Post Office Service in the Confederate States
|John H. Reagan, Postmaster General of the Confederate States of America|
The Post Office Department of the Confederate States of America was established on February 21, 1861, by an Act of the Provisional Congress of the Confederate States. On March 6, 1861, the day after Montgomery Blair's appointment by President Abraham Lincoln as Postmaster General of the United States, John Henninger Reagan, a former U. S. Congressman, was appointed Postmaster General of the Confederate States of America by Jefferson Davis, President of the Confederate States.
South Carolina, Mississippi, Florida, Alabama, Georgia, Louisiana, and Texas already had seceded from the Nation. In the following months, Virginia, Arkansas, North Carolina, and most of Tennessee followed suit. Reagan instructed southern postmasters to continue to render their accounts to the United States as before until the Confederate postal system was organized. Meanwhile, he sent job offers to southern men in the Post Office Department in Washington. Many accepted and brought along their expertise, as well as copies of postal reports, forms in use, postal maps, etc.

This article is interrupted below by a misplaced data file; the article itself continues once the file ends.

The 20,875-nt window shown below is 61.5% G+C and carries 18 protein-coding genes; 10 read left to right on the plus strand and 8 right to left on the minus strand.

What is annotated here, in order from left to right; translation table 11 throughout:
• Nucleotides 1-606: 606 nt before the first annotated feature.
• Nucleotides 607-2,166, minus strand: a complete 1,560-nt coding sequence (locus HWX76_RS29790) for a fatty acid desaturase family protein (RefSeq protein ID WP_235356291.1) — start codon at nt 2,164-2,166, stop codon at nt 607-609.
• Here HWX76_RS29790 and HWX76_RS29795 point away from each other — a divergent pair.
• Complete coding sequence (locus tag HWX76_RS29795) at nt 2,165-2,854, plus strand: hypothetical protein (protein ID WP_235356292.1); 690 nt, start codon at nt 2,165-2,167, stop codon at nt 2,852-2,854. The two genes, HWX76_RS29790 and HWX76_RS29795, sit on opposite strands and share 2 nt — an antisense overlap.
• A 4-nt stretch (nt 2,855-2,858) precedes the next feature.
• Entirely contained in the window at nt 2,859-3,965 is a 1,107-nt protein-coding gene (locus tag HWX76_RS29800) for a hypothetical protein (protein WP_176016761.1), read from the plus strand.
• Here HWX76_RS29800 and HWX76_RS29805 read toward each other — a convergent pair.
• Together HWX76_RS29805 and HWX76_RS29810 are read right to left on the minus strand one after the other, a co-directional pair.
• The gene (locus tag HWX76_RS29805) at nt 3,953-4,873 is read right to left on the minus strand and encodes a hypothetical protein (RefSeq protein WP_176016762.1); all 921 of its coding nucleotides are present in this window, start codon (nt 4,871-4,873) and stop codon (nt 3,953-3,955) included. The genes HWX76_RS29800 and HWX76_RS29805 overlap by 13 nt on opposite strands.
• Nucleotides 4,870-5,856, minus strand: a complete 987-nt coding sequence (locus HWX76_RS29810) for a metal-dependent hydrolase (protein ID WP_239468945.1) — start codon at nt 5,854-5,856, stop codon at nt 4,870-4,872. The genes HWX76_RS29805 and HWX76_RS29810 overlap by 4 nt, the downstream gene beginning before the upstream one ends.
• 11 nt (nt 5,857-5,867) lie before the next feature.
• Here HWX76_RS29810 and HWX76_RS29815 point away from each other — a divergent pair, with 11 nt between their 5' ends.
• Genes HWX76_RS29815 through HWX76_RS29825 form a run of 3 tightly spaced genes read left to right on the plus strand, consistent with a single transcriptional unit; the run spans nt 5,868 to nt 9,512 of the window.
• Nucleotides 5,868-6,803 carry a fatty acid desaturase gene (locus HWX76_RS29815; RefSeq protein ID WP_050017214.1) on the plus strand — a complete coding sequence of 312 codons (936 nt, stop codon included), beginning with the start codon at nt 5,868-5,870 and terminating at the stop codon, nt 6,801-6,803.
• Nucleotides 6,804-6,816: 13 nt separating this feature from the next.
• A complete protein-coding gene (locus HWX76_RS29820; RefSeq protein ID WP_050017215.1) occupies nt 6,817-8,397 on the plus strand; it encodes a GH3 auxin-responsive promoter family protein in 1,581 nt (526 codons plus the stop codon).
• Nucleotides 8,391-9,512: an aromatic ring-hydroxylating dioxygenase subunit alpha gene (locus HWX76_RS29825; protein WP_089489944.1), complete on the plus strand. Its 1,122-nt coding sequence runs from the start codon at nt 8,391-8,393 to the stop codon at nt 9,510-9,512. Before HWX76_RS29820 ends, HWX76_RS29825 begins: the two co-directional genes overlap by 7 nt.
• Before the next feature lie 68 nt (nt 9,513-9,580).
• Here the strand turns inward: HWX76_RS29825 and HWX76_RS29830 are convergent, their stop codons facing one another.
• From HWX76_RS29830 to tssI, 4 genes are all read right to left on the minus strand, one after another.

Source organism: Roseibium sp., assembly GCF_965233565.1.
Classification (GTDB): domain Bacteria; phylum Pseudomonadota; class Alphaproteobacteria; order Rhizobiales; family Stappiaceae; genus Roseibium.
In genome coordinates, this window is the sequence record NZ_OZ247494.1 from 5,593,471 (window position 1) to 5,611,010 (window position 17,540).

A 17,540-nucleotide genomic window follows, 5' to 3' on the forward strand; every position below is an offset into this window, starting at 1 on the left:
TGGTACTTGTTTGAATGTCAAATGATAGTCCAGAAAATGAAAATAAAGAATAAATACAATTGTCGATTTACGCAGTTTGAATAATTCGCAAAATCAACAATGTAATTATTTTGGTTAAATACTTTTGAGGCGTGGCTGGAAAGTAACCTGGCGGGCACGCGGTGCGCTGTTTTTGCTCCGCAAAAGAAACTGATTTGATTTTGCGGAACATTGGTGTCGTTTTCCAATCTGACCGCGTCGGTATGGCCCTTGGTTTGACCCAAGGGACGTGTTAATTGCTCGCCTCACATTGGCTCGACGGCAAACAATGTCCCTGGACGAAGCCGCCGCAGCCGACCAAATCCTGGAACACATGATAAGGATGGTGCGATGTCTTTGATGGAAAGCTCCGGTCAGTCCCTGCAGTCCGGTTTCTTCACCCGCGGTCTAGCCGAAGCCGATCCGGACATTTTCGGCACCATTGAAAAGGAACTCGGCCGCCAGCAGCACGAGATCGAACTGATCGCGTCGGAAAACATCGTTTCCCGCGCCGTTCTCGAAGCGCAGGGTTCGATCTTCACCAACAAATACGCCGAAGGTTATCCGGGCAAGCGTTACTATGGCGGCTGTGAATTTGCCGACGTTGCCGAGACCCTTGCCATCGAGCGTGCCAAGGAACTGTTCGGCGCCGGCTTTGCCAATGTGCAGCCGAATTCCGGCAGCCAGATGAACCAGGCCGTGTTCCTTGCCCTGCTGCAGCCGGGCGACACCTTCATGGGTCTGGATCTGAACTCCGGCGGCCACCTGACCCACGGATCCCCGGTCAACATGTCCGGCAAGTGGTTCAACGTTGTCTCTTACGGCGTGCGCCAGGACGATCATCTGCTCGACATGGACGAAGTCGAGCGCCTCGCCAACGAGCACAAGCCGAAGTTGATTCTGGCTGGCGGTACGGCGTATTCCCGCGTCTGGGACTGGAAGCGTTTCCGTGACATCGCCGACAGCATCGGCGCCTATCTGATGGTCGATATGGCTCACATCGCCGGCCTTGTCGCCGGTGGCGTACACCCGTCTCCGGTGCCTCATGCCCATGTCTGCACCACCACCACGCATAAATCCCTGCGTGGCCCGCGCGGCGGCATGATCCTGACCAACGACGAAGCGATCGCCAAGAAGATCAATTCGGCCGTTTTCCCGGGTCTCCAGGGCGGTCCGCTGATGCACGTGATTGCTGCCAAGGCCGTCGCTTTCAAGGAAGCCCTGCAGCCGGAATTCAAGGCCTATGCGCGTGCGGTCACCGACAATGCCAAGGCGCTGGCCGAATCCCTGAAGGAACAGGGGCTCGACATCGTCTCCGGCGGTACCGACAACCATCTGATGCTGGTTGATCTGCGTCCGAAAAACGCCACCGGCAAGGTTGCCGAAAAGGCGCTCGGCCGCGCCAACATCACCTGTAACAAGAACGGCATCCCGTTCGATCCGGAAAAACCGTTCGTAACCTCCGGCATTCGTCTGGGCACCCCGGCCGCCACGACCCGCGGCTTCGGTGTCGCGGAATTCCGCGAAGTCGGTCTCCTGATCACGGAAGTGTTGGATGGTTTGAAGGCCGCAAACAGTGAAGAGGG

In May 1861, Reagan issued a proclamation stating that he would officially assume control of the postal service of the Confederate States on June 1, 1861. Postmaster General Blair responded by ordering the cessation of United States mail service throughout the South on May 31, 1861.
Although an able administrator headed the Confederate Post Office Department, its mail service was continuously interrupted. Through a combination of pay and personnel cuts, postage rate increases, and the streamlining of mail routes, Reagan eliminated the deficit that existed in the postal service in the South. But blockades and the invading army from the North, as well as a growing scarcity of postage stamps, severely hampered postal operations.
The resumption of federal mail service in the southern states took place gradually as the war came to an end. By November 15, 1865, 241 mail routes had been restored in southern states; by November 1, 1866, 3,234 post offices out of 8,902 were returned to federal control in the South.
Postmaster General Reagan was arrested at the end of the war but later was pardoned and eventually made it back to Congress, where he became chairman of the Committee on Post Offices and Post Roads.
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